Advocacy Tip: "If it was not written down, it was not said. If it was not written down, it did not happen."-Pete Wright Document everything! Do no rely on memory!

Communication Log

Record Keeping:

When dealing with governmental agencies such as the IRS or Social Security, we all know the importance of keeping detailed records. We also know the importance of keeping records such as auto, home and life insurance policies. Did you know that it is important to keep detailed records of your communication with your child’s school? Good documentation is key in the event a disagreement arises or you end up in due process. It serves to support your memory of the conversation. It also creates a paper trail in the event you end up in due process.

“If it was not written down, it was not said. If it was not written down, it did not happen.”-Pete Wright

Four main record keeping activities that you should engage in on a regular basis are:

  1. Logging communication with your child’s school;
  2. Sending confirmation e-mails;
  3. Completing a problem report worksheet; and
  4. Requesting data and work samples to monitor IEP goal progress.

Today’s post will cover logging communication with your child’s school. The others will be covered in upcoming posts.

Communication Log:

Keeping a log of communication with your child’s school is a great way of documenting conversations that took place. In the event a disagreement arises with your child’s school you have written documentation of what was said, by whom and when it was said. When emotions are high our recollection of past conversations can be unreliable. Add to that the passage of time, it is even harder to recall exactly what was said. Often it become a case of your word against the school employee and many times the outcome is not in favor of the parent.

Written documentation supports your position especially when you can produce a detailed communication log. It is very important that you create a habit of filling out the communication log as soon as the event or communication took place. Doing it immediately keeps your log is in chronological order. If you fill out your log infrequently or out of chronological order it may weaken your position. If you fill out your log on a regular basis and in chronological order it can serve to strengthen your position.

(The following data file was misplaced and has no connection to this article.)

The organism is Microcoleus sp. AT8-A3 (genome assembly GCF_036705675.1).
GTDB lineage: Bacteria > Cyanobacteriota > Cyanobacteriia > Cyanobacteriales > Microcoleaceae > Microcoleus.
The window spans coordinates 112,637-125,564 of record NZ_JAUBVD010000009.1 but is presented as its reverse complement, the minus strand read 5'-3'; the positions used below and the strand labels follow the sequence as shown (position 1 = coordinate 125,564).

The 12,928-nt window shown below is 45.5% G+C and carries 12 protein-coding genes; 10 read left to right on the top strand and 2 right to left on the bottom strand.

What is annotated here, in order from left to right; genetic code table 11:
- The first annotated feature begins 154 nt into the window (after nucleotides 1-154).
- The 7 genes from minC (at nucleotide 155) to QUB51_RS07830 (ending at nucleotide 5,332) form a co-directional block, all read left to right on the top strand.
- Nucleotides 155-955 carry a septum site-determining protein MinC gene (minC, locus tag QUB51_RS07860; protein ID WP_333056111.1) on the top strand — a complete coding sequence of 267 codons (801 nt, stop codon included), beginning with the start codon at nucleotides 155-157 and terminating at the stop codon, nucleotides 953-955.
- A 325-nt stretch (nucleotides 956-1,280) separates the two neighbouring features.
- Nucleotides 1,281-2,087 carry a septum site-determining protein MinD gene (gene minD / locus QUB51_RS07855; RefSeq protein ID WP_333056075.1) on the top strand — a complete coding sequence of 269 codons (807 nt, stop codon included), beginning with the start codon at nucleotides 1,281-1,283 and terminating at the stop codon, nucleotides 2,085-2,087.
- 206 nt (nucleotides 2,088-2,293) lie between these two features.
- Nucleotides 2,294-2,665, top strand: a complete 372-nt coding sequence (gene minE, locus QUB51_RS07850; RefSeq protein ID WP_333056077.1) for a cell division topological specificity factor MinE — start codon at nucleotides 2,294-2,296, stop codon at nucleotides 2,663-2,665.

Ways to Track Communication:

You can keep track of communication using a log, journal or calendar. I personally prefer a communication log. No matter the way you choose to document your communications make sure you include the following information:

  • Type of Communication;
  • Date and time of the conversation;
  • Who you spoke with and their position;
  • What was discussed including any requests made by you;
  • What the person you were speaking with response to your request was; and
  • Notes.

Types of Communication to Log:

  • Telephone calls;
  • Attempts to return missed calls;
  • Meetings;
  • Messages;
  • Notes;
  • Letters; and
  • Conversations in the hall or pick up line that are important to your child’s education or IEP.

Your log should document all communication between you and staff at your child’s school.

Remember:  It is very important that you keep emotions and opinions out of your record of the conversation. State the facts only. In the event you end up in due process you may have to produce a copy of these logs.

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